College debt a necessary evil?

Every good businessman will tell you that you must spend money to make money, so investing a hefty amount of cash in return for an invaluable education is the responsible, even clever, thing to do.

It used to be that an American would have a pretty good chance for a sound life with just a high school diploma under his or her belt and a good work ethic. Today, that is hardly the case.

College is no longer just an option. It is almost a necessity. The general demand for higher education has risen, but so have tuition costs. The question that plagues those who suffer in the present economy must be: Is the gross cost of a college education and resulting near-debilitating debt worth it?

Pulling together the money to send a child to college is a difficult and stressful process for those families who have not been able to save up the money. The FAFSA forms are long and tedious, and, after they are completed, some families find that they do not qualify for financial aid.

Many times, it seems that the families who need financial aid the most do not qualify. Furthermore, families that can afford to take out loans and pay the expense often receive financial aid. Besides this somewhat messed-up side of the system, there remains the simple fact that many who want to attend college are not receiving support from their families and must take out massive loans on their own, thereby placing themselves in debt before they’ve taken their first class.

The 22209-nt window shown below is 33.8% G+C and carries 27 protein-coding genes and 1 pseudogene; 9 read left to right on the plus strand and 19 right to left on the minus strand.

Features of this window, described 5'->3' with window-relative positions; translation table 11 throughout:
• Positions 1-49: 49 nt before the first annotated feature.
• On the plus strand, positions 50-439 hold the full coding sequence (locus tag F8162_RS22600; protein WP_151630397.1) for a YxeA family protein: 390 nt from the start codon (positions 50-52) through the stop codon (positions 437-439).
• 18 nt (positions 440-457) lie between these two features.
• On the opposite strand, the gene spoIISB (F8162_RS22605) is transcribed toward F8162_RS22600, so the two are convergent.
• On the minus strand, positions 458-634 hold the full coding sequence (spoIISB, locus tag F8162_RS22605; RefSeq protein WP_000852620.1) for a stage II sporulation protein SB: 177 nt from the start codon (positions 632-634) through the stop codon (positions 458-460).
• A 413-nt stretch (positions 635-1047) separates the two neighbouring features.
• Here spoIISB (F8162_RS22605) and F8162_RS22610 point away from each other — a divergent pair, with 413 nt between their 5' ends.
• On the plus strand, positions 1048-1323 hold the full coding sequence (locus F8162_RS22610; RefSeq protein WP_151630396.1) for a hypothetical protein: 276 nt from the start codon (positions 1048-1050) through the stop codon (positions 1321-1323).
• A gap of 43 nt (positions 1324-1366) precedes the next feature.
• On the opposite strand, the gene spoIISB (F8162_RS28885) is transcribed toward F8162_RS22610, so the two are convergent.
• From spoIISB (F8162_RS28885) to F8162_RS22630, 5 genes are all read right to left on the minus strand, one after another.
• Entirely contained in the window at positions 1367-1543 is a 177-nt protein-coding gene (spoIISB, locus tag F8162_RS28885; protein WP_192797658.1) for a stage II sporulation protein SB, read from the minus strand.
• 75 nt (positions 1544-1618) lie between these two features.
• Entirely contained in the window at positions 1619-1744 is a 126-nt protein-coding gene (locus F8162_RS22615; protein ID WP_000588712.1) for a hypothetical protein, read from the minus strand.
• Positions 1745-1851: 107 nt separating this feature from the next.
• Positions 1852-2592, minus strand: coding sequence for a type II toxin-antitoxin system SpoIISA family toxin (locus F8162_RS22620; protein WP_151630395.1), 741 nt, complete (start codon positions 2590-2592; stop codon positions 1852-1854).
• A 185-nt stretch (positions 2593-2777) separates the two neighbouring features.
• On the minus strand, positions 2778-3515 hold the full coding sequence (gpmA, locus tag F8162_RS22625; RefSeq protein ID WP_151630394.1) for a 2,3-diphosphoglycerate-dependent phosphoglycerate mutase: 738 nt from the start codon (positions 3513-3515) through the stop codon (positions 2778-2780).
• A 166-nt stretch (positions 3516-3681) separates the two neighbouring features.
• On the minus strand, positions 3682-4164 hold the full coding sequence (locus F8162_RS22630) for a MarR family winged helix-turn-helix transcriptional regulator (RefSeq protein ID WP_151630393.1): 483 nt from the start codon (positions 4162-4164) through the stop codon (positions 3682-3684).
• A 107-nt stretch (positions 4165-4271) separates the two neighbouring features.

From a pragmatic standpoint, this is a terribly inefficient model. In this day and age, a bachelor’s degree is more of a hindrance than a help. A student may enter college upon graduating high school and, assuming he or she follows through, graduate from a four-year program. After that, the student will have a bachelor’s degree, a load of debt and a slim chance at getting a job in his or her field of choice.